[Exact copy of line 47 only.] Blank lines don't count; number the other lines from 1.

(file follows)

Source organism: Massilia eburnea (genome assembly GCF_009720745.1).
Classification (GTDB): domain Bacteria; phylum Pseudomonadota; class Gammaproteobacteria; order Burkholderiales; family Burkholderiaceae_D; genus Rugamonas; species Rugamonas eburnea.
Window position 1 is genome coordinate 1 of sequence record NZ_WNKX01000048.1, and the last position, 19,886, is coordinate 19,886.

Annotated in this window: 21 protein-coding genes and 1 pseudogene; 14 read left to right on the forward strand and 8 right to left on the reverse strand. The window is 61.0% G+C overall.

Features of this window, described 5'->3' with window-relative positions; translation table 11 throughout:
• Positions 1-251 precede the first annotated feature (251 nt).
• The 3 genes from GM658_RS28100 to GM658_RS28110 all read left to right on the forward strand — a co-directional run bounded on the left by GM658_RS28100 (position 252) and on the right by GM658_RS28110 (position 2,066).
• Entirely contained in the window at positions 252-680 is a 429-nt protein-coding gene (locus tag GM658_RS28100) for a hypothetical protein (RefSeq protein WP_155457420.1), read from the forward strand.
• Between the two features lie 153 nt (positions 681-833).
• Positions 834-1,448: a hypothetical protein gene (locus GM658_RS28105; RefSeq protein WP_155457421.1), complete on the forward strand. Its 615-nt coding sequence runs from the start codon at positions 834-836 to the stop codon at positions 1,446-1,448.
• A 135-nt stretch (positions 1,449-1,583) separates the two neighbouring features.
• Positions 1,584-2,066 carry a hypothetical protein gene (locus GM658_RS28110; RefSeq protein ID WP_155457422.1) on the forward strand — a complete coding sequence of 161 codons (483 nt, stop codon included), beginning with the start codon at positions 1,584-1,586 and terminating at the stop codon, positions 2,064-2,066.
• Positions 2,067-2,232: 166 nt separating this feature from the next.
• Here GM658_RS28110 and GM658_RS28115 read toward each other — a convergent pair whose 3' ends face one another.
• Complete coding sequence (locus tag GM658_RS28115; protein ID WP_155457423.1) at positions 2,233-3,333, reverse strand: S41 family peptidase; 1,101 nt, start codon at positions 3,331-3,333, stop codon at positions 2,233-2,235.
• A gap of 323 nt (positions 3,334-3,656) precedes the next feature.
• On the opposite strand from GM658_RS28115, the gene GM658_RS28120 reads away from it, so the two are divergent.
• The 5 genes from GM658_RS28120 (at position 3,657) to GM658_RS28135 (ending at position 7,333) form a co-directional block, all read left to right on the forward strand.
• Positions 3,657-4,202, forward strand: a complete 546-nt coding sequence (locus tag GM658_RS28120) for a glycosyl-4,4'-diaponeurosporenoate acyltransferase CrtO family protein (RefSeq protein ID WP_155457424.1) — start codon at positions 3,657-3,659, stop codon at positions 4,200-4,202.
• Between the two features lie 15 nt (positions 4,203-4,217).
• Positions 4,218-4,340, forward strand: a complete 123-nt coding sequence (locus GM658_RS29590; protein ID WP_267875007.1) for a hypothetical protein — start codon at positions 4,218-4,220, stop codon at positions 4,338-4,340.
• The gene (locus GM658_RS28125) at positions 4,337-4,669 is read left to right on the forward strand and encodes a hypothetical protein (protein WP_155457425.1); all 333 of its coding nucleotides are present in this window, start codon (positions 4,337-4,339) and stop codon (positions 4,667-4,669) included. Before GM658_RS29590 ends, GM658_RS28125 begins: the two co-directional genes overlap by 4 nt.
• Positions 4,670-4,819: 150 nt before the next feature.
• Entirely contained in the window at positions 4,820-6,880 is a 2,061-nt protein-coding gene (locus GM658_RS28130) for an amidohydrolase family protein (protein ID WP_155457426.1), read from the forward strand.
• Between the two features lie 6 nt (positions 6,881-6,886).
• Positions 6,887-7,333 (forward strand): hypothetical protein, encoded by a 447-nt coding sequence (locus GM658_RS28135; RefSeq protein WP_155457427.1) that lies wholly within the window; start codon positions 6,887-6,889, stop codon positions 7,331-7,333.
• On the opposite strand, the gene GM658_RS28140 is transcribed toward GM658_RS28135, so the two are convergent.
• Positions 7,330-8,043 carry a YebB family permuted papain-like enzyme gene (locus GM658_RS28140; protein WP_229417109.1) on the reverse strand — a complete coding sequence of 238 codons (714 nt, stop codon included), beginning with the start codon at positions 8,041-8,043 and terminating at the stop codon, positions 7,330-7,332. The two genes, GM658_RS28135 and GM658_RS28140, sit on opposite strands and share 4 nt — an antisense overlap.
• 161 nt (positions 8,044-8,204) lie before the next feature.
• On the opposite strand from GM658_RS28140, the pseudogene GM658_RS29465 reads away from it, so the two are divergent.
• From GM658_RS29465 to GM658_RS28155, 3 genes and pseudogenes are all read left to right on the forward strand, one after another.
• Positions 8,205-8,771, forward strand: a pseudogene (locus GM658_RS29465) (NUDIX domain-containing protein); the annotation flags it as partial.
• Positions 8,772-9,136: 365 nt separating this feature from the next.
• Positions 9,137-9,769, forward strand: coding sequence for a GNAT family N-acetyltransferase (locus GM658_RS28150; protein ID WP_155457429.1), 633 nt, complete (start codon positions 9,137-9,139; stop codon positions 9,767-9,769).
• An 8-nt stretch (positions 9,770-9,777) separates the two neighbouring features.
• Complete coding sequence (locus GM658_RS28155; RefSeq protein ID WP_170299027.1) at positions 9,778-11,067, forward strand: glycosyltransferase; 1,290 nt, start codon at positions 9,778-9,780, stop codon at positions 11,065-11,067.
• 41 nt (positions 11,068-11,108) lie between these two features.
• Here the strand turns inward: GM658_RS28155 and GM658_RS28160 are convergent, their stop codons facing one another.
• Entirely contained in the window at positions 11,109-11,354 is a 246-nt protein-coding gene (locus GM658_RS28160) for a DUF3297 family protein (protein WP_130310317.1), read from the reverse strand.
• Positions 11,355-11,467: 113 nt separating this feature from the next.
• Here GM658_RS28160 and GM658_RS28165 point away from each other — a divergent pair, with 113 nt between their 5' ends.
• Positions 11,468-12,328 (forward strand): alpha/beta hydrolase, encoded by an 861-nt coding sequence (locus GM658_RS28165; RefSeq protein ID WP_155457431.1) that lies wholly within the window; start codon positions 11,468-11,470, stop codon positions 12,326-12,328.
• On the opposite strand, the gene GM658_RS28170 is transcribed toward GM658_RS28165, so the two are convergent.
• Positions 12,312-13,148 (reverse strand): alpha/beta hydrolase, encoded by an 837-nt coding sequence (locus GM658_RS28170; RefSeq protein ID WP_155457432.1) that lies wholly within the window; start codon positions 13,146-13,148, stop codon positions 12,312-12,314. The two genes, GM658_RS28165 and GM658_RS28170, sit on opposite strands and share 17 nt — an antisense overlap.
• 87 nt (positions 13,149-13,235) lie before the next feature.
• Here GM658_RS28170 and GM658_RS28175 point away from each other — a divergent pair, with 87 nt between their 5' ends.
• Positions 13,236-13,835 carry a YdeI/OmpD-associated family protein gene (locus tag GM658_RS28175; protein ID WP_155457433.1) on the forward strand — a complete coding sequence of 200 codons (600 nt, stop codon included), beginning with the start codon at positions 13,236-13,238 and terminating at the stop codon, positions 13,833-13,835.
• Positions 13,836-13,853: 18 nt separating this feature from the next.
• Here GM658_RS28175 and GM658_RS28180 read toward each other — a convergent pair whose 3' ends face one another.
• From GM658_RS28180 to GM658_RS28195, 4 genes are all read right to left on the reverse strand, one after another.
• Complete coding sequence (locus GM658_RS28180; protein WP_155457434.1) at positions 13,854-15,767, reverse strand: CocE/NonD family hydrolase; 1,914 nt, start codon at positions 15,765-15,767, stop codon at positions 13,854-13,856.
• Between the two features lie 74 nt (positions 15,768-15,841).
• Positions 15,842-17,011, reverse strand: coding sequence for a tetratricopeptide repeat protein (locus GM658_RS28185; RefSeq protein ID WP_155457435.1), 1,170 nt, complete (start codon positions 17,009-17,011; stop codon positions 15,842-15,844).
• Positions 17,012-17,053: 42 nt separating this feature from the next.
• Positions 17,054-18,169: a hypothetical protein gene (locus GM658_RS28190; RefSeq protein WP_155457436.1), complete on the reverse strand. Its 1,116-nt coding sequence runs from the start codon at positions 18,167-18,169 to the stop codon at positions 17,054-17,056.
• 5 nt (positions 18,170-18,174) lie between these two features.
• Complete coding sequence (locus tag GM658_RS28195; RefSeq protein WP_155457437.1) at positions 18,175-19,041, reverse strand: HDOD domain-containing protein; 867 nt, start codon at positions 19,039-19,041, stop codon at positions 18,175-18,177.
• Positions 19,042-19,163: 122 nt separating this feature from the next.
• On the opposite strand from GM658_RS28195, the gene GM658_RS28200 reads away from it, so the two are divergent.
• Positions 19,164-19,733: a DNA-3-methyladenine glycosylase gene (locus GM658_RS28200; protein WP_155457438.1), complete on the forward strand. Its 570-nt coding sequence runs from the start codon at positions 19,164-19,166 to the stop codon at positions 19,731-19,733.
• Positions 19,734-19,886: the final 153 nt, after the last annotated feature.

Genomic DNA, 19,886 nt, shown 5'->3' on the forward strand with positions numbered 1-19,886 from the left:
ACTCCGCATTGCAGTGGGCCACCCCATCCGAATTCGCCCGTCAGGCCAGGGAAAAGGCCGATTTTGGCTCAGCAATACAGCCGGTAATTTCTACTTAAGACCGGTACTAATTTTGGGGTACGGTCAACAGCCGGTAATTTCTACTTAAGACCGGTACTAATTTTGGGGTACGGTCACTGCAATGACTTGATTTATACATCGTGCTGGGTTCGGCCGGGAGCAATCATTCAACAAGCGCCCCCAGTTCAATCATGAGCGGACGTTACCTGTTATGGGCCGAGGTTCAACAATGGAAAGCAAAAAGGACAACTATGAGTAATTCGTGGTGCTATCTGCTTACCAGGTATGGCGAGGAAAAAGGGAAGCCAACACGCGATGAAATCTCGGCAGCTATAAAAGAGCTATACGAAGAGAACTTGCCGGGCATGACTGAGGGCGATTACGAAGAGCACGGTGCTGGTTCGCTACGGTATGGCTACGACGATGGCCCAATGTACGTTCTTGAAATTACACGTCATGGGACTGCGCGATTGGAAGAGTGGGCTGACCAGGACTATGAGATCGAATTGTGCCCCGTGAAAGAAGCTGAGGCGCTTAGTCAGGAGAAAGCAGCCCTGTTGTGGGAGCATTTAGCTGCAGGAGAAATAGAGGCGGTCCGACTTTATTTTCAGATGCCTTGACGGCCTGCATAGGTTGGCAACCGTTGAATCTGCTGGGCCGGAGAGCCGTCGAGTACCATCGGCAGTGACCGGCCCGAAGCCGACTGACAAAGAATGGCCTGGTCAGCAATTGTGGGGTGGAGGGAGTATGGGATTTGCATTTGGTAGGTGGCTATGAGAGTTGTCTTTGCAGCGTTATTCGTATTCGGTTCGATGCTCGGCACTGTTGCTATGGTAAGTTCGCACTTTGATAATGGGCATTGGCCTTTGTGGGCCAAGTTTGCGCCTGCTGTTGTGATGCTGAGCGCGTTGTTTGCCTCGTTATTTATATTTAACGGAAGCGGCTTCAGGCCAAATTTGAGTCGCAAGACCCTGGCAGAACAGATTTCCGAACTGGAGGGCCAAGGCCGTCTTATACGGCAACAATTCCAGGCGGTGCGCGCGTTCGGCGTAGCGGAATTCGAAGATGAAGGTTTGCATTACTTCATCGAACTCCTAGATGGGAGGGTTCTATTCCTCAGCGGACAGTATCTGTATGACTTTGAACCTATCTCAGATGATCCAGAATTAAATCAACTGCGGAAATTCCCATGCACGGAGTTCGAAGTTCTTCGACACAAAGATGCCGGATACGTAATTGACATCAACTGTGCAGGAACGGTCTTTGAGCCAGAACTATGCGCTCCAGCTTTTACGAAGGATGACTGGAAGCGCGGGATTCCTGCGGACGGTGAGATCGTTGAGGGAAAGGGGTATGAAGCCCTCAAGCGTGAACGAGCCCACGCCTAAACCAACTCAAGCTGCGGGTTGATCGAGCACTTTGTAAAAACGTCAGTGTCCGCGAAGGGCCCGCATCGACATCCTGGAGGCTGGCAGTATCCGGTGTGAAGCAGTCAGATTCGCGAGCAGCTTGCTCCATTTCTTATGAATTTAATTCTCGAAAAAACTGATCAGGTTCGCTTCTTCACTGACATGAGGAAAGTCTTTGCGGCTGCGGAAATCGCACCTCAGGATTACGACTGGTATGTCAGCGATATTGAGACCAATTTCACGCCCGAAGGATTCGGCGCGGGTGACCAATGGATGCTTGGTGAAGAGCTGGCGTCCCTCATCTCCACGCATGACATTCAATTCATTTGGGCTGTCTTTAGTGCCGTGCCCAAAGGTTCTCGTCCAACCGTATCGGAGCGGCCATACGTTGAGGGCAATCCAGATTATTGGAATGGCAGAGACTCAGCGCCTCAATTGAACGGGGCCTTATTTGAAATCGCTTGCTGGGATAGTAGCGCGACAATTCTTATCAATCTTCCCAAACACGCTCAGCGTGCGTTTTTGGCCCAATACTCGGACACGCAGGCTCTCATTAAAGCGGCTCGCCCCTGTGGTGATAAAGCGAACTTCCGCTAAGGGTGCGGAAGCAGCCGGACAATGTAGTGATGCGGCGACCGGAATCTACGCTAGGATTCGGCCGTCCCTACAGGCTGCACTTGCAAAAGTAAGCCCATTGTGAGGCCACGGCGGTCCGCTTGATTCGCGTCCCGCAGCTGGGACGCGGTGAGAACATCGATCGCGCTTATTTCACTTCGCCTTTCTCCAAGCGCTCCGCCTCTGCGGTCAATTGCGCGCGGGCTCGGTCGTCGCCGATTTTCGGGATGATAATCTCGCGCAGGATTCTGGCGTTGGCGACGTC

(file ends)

• Positions 13,236-13,835 carry a YdeI/OmpD-associated family protein gene (locus tag GM658_RS28175; protein ID WP_155457433.1) on the forward strand — a complete coding sequence of 200 codons (600 nt, stop codon included), beginning with the start codon at positions 13,236-13,238 and terminating at the stop codon, positions 13,833-13,835.